China Approves World’s First Hepatitis E Vaccine

China has approved the world’s first hepatitis E virus (HEV) vaccine this month, said China’s Ministry of Science and Technology. HEV is transmitted via the fecal-oral route, by consuming contaminated water or food. In China, HEV is the most common type of hepatitis but no commercially available vaccine previously existed, said the World Health Organization. The HEV 239 vaccine, sold under the trade name Hecolin™, was developed by a team of researchers from Xiamen University and Xiamen Innovax Biotech Co. Ltd. in China’s Fujian province. After 2005, the Chinese National High-tech R&D Program (863 program) began to sponsor the research. The recombinant vaccine is prepared using virus-like particles (VLPs) of the HEV structural protein, and administered intramuscularly as three separate doses, with the second and third dose given 1 months and 6 months after the first dose. Results of a Phase III trial involving 97,356 healthy participants aged 16 to 65 years in China’s Jiangsu province were published in The Lancet in August 2010. Half of the participants were given the vaccine, while the other half received a placebo. In the year following the receipt of the third dose, 15 participants in the placebo group developed hepatitis E compared with none in the vaccine group, with vaccine efficacy after three doses reported as 100 percent.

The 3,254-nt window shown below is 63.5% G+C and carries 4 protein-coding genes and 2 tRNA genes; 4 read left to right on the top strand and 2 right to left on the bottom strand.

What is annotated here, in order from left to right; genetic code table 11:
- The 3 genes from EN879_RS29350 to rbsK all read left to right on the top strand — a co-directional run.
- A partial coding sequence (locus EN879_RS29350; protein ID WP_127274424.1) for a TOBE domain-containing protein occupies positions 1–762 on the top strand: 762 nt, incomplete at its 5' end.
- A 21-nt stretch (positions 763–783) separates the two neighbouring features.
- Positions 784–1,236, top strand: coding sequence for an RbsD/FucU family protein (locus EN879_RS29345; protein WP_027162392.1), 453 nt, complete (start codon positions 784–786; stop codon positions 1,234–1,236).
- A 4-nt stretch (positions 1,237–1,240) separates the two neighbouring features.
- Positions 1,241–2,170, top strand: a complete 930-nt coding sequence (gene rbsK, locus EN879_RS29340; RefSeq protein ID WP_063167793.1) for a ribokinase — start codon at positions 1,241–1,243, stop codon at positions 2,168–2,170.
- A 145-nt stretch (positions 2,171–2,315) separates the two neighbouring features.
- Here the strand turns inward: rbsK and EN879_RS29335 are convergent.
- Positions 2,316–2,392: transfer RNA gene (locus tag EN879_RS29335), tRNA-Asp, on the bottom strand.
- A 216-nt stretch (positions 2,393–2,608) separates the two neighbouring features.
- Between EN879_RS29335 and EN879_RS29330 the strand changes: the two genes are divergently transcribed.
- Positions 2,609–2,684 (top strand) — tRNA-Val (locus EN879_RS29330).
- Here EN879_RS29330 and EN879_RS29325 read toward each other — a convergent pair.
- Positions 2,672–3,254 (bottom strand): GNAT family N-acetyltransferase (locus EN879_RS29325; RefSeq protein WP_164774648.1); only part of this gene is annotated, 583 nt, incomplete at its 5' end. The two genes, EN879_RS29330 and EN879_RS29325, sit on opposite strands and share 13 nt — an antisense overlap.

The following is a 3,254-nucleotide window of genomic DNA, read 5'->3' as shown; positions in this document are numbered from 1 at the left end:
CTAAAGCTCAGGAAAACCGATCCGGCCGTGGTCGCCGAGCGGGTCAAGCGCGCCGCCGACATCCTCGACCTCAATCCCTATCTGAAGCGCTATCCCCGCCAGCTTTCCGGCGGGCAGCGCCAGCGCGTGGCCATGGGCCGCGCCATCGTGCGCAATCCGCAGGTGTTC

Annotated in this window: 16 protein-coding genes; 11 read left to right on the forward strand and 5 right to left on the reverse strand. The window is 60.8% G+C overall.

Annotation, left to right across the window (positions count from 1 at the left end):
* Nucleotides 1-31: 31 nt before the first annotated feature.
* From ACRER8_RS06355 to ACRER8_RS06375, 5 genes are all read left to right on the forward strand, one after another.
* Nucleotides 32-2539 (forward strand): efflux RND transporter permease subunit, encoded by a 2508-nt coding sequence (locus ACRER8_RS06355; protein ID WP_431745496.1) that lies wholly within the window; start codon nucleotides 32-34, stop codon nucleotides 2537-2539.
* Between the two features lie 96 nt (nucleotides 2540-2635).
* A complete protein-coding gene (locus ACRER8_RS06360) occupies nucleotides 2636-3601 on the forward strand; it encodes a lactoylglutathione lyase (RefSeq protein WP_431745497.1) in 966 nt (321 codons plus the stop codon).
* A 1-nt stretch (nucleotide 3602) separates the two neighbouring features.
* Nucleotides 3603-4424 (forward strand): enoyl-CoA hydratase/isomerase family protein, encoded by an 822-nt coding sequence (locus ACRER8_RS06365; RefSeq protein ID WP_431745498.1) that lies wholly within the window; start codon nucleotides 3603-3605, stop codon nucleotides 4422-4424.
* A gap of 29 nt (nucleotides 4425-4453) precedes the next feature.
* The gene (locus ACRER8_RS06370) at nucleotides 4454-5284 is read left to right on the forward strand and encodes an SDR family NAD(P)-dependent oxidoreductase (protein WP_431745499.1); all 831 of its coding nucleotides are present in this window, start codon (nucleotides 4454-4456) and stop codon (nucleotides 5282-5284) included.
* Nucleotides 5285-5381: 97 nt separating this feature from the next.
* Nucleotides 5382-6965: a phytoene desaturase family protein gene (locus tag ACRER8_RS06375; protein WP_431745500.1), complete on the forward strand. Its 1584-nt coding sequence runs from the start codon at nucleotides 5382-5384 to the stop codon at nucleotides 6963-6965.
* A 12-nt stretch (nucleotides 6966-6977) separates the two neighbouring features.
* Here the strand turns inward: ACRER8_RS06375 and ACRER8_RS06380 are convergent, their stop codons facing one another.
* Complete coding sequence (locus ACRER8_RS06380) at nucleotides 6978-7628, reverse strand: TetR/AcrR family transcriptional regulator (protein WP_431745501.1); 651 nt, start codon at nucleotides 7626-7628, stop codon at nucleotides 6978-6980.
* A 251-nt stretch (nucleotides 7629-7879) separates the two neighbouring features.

Article Source: Asian Scientist Magazine

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